rehearsals; I had no plans to record, but after hearing the music played live, I changed my mind. I was just digging it, and it sounded so different that I decided to just take this idea and run with it. Some people might hate it – but it might be unique enough to catch on.”

Unique to many contemporary listeners, perhaps, but not to veterans of the 1960s, or to those who have combed the bins of vinyl at second-hand record shops, where they could have come across the music of Philip Glass or Frank Zappa. The tonal palette employed here, with the high reeds and vibes leading the way, recalls the performing unit that classical composer Glass used during the 70s, when he burnished his minimalist compositions to notable popular success. And many of Maxwell’s tunes – with their jaunty, angular melodies, deceptive time signatures, and metronomic rhythm arrangements – sound as if inhabited by the ghost of Zappa, the brilliant and unorthodox rock composer, social critic, and master of humor as dark as it was wacky, who captivated the more musically astute rock fans of the 60s and 70s with such albums asHot RatsWeasels Ripped My Flesh, and the mellifluously titled Waka/Jawaka. Zappa died in 1993, but his music remains a trove ripe for investigation and resuscitation, and you can’t blame Maxwell for carrying that torch into the present.

No, really – you can’t blame him for channeling Zappa, because he hasn’t.

“I wouldn’t mind the comparison,” Maxwell readily admits, “but I wasn’t trying to emulate Zappa. I’ve never really been a huge fan of his, though I have heard some of his music. But if I’ve done any of that” – i.e., if he’s infused this music with Zappa’s muse – “it’s really unintentional. Some other people have mentioned this, so I guess I should go back and listen to more of his music. But no, I wasn’t trying to sound like him at all.”
Many people reading that statement may choose not to believe it: Maxwell’s music has such strong similarities to that of his famous predecessors that you could well accuse him of lying about his influences, or of purposely forgetting deep-seated childhood experiences with their music. If he weren’t such a straightforward and self-deprecating sort, I might accuse him of such things myself.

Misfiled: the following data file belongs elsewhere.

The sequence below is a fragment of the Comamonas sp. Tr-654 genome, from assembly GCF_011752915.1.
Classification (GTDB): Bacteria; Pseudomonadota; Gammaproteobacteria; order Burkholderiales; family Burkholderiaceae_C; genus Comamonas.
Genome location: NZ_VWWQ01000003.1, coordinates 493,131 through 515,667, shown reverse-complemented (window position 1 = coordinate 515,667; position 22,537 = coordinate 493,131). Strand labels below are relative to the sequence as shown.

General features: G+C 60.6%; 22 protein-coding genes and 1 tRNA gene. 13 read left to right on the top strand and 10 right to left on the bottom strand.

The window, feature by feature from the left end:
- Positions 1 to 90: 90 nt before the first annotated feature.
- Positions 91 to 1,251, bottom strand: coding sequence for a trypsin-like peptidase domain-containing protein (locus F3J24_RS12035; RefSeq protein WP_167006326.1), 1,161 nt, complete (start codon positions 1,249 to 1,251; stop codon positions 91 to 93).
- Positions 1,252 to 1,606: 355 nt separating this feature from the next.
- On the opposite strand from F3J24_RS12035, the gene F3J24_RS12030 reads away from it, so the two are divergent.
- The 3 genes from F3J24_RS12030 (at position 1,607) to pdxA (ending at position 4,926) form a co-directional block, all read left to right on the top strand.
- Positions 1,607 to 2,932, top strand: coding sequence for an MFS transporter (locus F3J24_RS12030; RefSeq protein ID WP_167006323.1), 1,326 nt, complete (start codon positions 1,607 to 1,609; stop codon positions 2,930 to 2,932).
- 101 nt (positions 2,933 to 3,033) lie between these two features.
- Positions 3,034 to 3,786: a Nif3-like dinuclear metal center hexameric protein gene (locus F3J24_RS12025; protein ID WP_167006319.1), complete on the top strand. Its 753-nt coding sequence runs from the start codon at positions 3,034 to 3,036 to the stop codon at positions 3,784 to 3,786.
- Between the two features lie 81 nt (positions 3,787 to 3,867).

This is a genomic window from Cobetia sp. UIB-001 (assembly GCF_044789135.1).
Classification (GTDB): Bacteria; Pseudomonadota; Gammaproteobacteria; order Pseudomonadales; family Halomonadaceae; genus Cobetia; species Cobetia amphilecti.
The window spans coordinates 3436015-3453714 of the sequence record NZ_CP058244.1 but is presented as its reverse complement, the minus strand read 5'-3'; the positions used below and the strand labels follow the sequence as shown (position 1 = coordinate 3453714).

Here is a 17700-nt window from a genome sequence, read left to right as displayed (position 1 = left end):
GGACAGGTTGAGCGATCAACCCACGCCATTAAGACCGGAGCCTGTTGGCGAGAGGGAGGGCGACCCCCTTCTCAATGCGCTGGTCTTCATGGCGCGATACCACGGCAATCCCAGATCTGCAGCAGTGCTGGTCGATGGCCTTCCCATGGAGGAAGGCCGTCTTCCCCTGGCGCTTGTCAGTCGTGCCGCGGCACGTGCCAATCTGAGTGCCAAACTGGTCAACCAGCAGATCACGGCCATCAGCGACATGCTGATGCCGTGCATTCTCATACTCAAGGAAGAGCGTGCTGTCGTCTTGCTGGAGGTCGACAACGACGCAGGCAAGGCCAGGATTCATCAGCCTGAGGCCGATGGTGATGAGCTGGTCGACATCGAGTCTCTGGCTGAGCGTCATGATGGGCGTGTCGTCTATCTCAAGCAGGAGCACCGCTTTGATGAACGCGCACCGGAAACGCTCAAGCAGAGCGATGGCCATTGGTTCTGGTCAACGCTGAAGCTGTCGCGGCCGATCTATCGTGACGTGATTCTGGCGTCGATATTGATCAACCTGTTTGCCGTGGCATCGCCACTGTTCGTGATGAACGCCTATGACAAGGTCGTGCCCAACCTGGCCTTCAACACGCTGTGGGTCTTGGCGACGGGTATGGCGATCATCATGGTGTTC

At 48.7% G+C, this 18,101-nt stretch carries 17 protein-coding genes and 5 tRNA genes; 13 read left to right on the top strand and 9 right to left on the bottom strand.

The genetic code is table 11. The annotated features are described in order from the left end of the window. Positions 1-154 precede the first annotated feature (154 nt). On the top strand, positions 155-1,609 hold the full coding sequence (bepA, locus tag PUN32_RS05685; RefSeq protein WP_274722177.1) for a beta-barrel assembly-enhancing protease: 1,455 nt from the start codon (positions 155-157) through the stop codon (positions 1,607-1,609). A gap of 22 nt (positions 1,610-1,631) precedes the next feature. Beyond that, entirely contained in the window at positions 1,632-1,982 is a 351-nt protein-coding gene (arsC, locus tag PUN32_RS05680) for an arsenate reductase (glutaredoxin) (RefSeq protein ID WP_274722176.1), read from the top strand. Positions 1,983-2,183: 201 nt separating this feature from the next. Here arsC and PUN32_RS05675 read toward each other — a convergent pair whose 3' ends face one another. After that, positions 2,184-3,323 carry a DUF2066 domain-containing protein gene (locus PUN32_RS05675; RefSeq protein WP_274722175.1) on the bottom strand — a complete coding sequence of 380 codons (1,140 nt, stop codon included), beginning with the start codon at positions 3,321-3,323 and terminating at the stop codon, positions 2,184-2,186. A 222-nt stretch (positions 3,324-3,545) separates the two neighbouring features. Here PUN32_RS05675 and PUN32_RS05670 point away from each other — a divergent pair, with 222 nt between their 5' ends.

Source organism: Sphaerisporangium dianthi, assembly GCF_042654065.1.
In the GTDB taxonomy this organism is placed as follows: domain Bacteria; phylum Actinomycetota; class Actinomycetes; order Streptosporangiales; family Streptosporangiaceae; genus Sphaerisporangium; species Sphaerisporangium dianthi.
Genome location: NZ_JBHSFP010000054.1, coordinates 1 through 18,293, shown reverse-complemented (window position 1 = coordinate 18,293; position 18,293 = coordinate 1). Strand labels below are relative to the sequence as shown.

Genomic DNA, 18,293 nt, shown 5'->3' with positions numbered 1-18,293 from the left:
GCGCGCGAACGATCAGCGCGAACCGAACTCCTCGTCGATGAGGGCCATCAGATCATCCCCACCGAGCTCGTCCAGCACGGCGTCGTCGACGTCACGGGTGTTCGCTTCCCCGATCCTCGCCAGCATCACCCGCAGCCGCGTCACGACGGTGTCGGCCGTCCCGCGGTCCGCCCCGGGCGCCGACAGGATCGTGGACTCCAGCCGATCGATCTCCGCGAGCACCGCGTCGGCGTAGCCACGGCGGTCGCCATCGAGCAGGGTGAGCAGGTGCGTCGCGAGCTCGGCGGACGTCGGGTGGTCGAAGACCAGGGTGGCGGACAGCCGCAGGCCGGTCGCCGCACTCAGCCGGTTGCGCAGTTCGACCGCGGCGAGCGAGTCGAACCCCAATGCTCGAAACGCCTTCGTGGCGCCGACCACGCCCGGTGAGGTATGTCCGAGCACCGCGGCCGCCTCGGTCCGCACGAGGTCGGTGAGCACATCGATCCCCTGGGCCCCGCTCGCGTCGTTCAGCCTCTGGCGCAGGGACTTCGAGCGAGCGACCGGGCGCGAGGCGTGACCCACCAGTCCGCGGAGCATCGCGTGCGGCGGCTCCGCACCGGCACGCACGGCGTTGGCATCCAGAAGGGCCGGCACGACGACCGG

So instead, let’s consider the biological concept known as convergent evolution. This is the process in which organisms that are not closely related – different species, or even different genera – independently develop similar traits. For one example, the Australian honey possum, a mammalian species, evolved to feature a long tongue, which it uses to draw nectar from deep within flowers – similar to the feeding tube known as the proboscisin butterflies and hummingbirds. There is no direct evolutionary line for this structure from insects to birds to mammals. Each species converged independently on this evolutionary trait; in layman’s terms, each reinvented this particular wheel. It appears Shawn Maxwell, in trying to break the mold of his own creative output, may similarly have discovered (or re-discovered) this sound on his own.

“This music was all bottled up inside me,” he continues. “But it also developed after I’d heard other artists going in a somewhat similar direction – trying something edgier, taking some chances, moving away from the typical head-solo-head thing. And I wanted something that was more orchestrated, but not your typical jazz orchestra – more of a ‘chamber band,’ I guess you’d call it.”

As for the instrumentation, any similarity to past music is entirely accidental – quite literally, because the tonal palette itself came together accidentally. Maxwell didn’t design this band to meet any pre-supposed notion of how it should sound: “I just thought of people who I wanted to work with on this experiment,” he explains. (Remember, he had no initial plan to record this stuff at all.) “So the instrumentation is really a function of the fact that my friends happen to play these instruments. I mean, the only reason there are French horns is that my wife plays that; the second horn is played by a friend of hers. And I wanted a vocalist, but didn’t want to write lyrics, so I had her sing with the horns. And the weirdness of this, as it fell together, made me think, Hey, this might just work.”

And that brings us around to the name.

“Well, since all the musicians are good friends, I originally used ‘Super Friends’ as the working title,” explains Maxwell, referring to the kids-TV franchise depicting the exploits of super-heroes drawn from the DC Comics world (Superman, Batman, Wonder Woman, etc.). Then he changed it to “Rebel Alliance,” in homage to the scrappy heroes of theStar Wars cinematic saga, and eventually shortened that to just “Alliance.”